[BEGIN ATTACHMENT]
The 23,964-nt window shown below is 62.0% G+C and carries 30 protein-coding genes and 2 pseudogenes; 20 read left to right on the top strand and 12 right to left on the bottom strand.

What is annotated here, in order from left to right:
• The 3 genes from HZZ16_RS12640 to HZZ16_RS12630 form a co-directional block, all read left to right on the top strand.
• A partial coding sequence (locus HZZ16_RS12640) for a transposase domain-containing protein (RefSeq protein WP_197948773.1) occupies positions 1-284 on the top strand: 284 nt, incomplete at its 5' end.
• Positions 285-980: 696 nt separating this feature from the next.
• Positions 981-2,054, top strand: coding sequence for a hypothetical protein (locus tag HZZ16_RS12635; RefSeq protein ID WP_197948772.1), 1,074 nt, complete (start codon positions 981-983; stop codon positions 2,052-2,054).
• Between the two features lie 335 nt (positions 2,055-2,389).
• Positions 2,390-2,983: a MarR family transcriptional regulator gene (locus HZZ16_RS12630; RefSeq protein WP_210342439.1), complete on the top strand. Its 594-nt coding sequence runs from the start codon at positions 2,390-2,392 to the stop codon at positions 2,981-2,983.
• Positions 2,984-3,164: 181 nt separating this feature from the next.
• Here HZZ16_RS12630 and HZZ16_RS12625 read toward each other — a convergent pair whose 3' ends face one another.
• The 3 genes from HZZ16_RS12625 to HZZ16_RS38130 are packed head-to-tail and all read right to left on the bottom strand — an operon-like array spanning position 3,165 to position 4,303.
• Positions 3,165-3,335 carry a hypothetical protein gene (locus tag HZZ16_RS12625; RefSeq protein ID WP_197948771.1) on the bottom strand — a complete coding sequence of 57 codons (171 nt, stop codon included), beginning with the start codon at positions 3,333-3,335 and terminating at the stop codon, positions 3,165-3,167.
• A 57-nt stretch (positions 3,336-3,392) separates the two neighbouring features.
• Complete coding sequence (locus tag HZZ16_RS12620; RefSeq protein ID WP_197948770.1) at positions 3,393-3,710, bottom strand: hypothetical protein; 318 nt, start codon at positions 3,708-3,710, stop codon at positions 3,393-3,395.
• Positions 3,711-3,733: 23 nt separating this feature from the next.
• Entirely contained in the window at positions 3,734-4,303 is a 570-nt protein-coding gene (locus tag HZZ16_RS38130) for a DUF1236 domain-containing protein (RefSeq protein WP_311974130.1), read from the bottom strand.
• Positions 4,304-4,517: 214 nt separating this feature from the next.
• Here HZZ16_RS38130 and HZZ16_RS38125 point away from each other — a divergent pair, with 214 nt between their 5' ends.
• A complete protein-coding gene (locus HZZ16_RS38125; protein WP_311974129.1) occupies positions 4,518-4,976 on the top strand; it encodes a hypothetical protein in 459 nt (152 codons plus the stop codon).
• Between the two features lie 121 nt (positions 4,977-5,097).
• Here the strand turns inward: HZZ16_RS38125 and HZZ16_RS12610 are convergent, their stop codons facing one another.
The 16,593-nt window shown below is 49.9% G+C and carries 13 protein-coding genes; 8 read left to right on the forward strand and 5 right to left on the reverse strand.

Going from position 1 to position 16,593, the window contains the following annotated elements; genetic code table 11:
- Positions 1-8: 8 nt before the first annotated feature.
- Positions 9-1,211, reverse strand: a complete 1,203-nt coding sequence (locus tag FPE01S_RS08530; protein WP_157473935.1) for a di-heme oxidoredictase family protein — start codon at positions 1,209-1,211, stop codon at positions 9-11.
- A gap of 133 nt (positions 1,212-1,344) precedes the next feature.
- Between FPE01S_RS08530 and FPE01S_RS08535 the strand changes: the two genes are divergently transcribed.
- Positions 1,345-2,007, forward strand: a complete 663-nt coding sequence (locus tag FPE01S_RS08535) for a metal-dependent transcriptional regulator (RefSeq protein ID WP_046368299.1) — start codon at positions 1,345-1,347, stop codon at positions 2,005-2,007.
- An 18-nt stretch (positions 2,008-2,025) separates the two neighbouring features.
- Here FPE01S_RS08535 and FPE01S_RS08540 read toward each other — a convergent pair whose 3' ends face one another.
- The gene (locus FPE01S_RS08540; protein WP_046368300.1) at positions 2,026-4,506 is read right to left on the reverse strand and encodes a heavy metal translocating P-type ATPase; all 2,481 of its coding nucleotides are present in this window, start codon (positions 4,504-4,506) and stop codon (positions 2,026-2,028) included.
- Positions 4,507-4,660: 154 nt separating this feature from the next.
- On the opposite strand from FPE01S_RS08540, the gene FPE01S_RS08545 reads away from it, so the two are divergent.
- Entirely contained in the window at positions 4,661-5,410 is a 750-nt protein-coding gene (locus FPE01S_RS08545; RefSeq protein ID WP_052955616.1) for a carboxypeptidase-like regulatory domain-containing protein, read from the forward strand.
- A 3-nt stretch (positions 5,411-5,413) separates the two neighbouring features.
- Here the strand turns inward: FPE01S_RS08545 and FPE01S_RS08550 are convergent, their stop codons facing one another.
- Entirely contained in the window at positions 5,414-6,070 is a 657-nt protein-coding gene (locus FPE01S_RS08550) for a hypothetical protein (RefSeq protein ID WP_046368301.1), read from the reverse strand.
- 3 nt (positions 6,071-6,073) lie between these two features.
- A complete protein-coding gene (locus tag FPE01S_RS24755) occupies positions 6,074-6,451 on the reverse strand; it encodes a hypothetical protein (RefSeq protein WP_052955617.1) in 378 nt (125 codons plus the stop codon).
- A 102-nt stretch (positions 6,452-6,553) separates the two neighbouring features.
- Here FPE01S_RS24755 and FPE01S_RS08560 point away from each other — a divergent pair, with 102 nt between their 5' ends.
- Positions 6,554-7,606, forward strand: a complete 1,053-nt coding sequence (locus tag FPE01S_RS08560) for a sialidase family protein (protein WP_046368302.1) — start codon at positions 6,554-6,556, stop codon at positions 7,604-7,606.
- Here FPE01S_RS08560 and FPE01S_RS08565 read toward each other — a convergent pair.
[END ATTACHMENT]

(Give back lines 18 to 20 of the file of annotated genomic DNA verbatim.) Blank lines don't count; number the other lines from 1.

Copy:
• Here HZZ16_RS38130 and HZZ16_RS38125 point away from each other — a divergent pair, with 214 nt between their 5' ends.
• A complete protein-coding gene (locus HZZ16_RS38125; protein WP_311974129.1) occupies positions 4,518-4,976 on the top strand; it encodes a hypothetical protein in 459 nt (152 codons plus the stop codon).
• Between the two features lie 121 nt (positions 4,977-5,097).